The set-up

One of my favorite parts of research is the many opportunities I get to build things. Given a handful of cable ties, some duct tape and a saw you would be surprised what you can pull together.

Upon starting my new position as a research fellow at the University of Oxford, the first thing I had to do was build myself an aquarium system. I have used several different systems throughout my research career and had a good idea of what I wanted and what would suit my research. It was pretty exciting to be able to build a whole system just for me!

I decided to build two flow-through aquarium systems. A flow-through system means that all the tanks are connected by pipes and therefore the same water flows through all the tanks. First, I had to design the system and source all the equipment (tanks, pumps, lights, pipes, glue, you name it) which took quite a long time. Then came time to build it…

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The laboratory space I was given already had racks for tanks so I needed to add tanks and plumbing. Getting all the pipes cut and in place so that water can flow through the system took a lot of time and effort. As I was several months pregnant at the time, my husband came in to help me do some of the heavy lifting.

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Once the plumbing was all finished, water was added and we watched for leaks. Unfortunately we had a leak in the bottom sump system where the water gets filtered! Luckily it was nothing one or two tubes of silicon couldn’t fix.

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In this type of aquarium system, the filtration happens in the bottom sump compartment. My system has a biofilter, a protein skimmer, and some algae.

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After several weeks, we were all finished and could finally add some fish!

Let’s get started

As this is my first blog post, I have decided to use it to catch everyone up on how I got to where I currently am.

I began my career in marine biology in grade school. In grade 4 we had an interactive project that lasted several months, where we learned all about the oceans. I loved the idea that researchers were underwater explorers and I (wrongfully) believed that every single day for them was a big adventure. Despite the fact that I lived in a landlocked city and didn’t actually see the ocean until I was about 15, my interest was piqued. In high school I attended a week-long marine biology field trip in St Andrews, New Brunswick. For a week, we got up in the early morning to collect samples, spent the remainder of the day in a wet lab learning about what we had collected and wrote up reports in the evening. By the end of the week, I had learned a lot,  was tired, and had pneumonia. It was at this point  that I decided to study marine biology in university. I also decided to never study marine biology in such a cold location!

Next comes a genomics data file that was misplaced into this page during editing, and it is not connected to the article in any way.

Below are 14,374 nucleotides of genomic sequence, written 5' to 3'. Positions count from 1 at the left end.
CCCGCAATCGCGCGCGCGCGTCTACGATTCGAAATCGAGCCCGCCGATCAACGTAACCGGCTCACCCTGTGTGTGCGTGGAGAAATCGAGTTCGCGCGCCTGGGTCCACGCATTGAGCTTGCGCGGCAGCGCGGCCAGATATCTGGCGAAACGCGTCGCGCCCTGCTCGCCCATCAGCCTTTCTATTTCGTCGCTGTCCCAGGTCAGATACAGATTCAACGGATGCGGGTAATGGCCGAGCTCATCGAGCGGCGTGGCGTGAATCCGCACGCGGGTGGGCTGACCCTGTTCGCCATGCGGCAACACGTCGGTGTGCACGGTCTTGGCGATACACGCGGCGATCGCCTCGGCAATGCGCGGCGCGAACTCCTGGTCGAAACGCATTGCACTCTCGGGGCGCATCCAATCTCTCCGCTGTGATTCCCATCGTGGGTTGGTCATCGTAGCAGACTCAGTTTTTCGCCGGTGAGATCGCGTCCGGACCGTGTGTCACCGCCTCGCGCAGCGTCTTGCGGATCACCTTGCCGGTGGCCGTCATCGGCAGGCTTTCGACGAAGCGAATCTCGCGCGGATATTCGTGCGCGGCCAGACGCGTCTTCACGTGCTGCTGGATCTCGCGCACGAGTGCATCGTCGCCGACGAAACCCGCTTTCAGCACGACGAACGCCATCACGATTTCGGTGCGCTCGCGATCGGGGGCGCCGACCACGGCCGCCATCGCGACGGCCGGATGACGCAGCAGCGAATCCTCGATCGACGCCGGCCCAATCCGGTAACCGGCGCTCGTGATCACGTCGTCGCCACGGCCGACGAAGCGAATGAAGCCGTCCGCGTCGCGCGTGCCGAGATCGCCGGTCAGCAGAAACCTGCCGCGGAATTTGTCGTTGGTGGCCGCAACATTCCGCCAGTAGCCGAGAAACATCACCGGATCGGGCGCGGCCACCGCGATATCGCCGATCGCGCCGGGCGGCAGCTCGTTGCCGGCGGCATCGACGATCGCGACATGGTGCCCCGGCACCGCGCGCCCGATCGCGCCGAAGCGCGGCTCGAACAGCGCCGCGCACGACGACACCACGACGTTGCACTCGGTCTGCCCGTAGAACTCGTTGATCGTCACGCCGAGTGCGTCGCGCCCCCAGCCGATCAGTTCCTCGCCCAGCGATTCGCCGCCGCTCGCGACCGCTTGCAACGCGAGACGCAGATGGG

I completed my undergraduate degree at Dalhousie University on the east coast of Canada. In my final year, I conducted a research project on fluorescence in phytoplankton. I chose this project because I thought things that glowed were pretty. That perhaps sounds like a silly reason, but I am still fascinated by the beauty of nature and how these spectacular sights have evolved. This project was hard and I don’t think I even understood my research question until about 3/4 of the way through! I made a lot of mistakes and really only succeeded due to the help of two female researchers in the lab. But boy did I learn a lot!! These woman taught me how to do basic programming in Matlab, how to order equipment from a catalog, how to remove adjectives from scientific writing… Actually this would be quite a list if I enumerated it all. They taught me how to think like a scientist but also the practical administrative skills as well.

After university I took a gap year and moved to London, England, working in the finance industry. After a year, I decided to get back into marine biology, so I booked a flight for Australia! I didn’t have any specific plans or a job lined up but when I arrived in Brisbane, I approached Dr Alexandra Grutter at the University of Queensland, as I was interested in her work on coral reef ecology. I told her I was willing to do anything required and would even work for free while I learned and so she accepted me into her lab.

For the next couple of years I worked and volunteered with a number of different lab groups around the university. I studied marine parasites, the visual system of fish and larval reef fish. I conducted research in both the laboratory and the field. I was lucky enough to work at the Lizard Island Research Station and experience diving on the Great Barrier Reef. I also put my database experience (from my time working in finance) to work in a landscape ecology research group, inputting  a huge amount of data on birds and tree species.

In 2011 I received a PhD scholarship at the University of Queensland and began working with Dr Ulrike Siebeck and Dr Guy Wallis. Briefly, the aim of my project was to determine how archerfish see 3D objects so that we could learn about how their brain processes visual signals. I loved my PhD. I loved the new discoveries, coming up with new hypotheses to test, trying to apply new technology to my experiments, applying for and especially receiving grants, and collaborating, or at least discussing ideas, with researchers in very different fields. During my PhD I was also involved in science outreach. I wrote some magazine articles on my own, answered the questions of journalists and was a science ambassador with the Wonder of Science program.

In the final year of my PhD, I applied for a Marie Curie Research Fellowship with the University of Oxford. In 2015, I moved from Australia to Oxford and began a whole new stage of my career.